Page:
writing about how my four year-old granddaughter who loves
playing with her Magic Mealtime Magnet — a fun way to teach
children to choose healthful foods — many of you have asked
for ordering information. Here’s the website: http://bit.ly/2aopGjh.
recent column about organic and conventionally grown produce
generated a passionate letter "to challenge your
continuing attempts to downplay the benefits of eating organic
fruits and vegetables." Michael M. cited many reasons to
eat organic produce including farmworkers, children who attend
schools near fields and the environment in general. He
concluded that "we all have a responsibility to consider
our lives in the broader context of those lives we impact ...
especially when the impact is negative, as it is with
your concerns, Michael and in no way intended to downplay the
benefits of eating organic produce or the risks of careless
use of pesticides. As I noted in the column, the organic food
industry is growing at an incredible pace. Organic foods now
comprise about 13 percent of all the produce sold in the
United States, according to Laura Batcha of the Organic Trade
I do not
share your absolute distrust in any food that is not labeled
research has established the health benefits of eating fruits
and vegetables. And those studies are based on produce from
conventional as well as organic growing methods.
means, organic food is an excellent choice for many of the
reasons you cite. But if a mom wants to buy apples — or any
other fruit or vegetable — for her family and organic is not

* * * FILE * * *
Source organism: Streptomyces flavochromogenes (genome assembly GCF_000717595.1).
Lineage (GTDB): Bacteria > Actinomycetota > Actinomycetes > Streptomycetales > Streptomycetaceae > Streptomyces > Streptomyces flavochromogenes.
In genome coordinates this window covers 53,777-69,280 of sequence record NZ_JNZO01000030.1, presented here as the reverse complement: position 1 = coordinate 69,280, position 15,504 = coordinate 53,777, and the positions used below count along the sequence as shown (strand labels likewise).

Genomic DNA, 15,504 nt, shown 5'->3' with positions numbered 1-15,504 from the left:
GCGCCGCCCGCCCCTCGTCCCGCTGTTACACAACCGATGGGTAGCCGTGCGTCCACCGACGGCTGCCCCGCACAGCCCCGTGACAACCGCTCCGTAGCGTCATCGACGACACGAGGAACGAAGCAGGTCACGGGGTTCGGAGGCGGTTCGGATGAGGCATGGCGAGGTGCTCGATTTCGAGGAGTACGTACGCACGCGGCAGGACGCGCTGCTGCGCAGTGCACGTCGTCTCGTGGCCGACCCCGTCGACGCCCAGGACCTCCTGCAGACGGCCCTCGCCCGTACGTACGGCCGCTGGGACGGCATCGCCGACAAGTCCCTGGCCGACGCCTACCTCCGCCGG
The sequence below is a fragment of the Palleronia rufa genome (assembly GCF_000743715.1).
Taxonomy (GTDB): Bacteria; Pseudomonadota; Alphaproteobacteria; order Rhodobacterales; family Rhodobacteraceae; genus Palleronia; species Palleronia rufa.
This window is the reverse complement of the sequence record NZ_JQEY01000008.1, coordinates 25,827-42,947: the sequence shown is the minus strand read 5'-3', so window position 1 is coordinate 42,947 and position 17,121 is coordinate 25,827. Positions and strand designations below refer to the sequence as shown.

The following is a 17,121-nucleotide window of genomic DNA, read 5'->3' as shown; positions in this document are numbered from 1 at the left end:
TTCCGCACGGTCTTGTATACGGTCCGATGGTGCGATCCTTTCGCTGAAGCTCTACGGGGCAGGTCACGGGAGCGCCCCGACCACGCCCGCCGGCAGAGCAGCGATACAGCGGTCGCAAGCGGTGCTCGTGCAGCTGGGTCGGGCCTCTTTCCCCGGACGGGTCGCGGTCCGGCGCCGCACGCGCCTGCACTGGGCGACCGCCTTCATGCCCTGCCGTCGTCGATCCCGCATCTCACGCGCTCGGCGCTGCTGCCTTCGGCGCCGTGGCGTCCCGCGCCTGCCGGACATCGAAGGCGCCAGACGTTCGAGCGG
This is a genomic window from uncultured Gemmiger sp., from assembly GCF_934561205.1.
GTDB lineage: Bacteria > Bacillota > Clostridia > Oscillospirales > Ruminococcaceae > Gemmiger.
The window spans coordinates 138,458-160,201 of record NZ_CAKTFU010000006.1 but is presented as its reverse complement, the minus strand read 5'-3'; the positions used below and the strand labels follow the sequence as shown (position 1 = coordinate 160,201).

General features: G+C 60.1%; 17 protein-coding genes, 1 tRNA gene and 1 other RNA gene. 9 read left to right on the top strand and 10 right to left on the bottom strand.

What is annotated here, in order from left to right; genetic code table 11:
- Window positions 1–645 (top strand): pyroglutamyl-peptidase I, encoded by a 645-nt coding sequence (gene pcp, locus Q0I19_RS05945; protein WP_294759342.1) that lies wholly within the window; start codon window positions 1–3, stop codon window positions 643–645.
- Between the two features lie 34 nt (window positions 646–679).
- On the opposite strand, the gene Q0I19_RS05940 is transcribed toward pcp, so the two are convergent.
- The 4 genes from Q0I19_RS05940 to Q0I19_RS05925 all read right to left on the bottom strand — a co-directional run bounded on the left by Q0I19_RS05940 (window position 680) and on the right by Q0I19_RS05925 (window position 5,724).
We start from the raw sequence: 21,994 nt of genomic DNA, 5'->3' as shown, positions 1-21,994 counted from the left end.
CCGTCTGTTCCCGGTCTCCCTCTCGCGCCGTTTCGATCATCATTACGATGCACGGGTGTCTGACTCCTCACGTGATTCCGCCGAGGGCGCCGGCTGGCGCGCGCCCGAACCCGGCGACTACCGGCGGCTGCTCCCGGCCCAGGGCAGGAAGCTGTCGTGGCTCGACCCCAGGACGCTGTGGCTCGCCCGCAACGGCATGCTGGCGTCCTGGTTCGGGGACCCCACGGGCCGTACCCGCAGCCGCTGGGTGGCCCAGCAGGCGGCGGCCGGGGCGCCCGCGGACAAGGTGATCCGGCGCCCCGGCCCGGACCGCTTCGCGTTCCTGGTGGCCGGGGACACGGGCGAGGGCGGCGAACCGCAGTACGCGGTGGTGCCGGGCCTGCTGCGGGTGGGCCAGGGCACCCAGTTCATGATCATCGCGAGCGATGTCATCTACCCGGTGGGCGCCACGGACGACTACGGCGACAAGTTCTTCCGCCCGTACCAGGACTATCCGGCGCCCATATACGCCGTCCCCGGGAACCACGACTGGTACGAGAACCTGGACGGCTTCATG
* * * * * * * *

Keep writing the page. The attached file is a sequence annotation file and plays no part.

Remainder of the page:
available, most health experts agree it would be a mistake to
not buy produce at all.
Bruce C. wrote to comment on the column that discussed the
health benefits of seeds. "I wonder how well our
digestive system can extract (nutrients) when the seeds are
not broken apart by mastication, which is particularly
inefficient with small hard seeds like poppy and chia seeds. I
make a point of trying to chew up larger seeds and nuts in my
cereal, but I run chia seeds through a 'blender' type of
coffee mill to produce an oily paste first. Am I gaining
anything by this?"
question, Bruce. Nutrition experts say that poppy and chia
seeds can be digested in their whole form. Not so with whole
flax seeds however; best to grind them in your coffee mill or
buy flax meal instead of the whole seeds.
caution about chia seeds, however. Do not eat them dry. Chia
seeds can absorb up to 27 times their weight in water,
according to Dr. Rebecca Rawl from Carolinas Medical Center in
Charlotte, North Carolina. If consumed dry, they can expand as
they travel through the digestive tract and potentially cause
a blockage. Rawl therefore recommends we mix chia seeds with
some form of liquid (yogurt works, too) so they can expand
before we swallow them.